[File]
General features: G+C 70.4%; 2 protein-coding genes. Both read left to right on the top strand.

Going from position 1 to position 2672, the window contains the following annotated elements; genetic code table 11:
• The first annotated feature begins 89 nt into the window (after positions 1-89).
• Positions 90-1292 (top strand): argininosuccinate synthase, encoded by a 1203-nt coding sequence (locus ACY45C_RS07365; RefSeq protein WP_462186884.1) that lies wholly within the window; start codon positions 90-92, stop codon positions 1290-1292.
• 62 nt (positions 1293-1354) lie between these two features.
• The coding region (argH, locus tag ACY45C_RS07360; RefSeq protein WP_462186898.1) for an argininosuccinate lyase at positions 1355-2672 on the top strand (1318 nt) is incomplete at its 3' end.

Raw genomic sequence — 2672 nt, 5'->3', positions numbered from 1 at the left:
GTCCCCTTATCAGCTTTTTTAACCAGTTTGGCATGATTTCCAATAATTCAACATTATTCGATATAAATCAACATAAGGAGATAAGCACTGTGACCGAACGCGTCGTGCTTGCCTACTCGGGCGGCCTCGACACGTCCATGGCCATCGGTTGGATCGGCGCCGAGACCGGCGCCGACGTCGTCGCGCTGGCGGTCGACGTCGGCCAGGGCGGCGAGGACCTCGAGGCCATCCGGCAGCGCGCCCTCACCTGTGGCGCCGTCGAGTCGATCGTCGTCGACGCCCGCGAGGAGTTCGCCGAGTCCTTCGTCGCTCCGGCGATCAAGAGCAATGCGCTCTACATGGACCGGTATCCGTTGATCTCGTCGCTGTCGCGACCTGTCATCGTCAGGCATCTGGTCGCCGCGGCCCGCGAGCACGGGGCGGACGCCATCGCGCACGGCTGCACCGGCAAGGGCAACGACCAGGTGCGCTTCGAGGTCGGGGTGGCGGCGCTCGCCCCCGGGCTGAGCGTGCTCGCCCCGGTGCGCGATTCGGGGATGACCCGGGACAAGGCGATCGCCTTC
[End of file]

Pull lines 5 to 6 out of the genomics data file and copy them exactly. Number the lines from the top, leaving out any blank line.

• 62 nt (positions 1293-1354) lie between these two features.
• The coding region (argH, locus tag ACY45C_RS07360; RefSeq protein WP_462186898.1) for an argininosuccinate lyase at positions 1355-2672 on the top strand (1318 nt) is incomplete at its 3' end.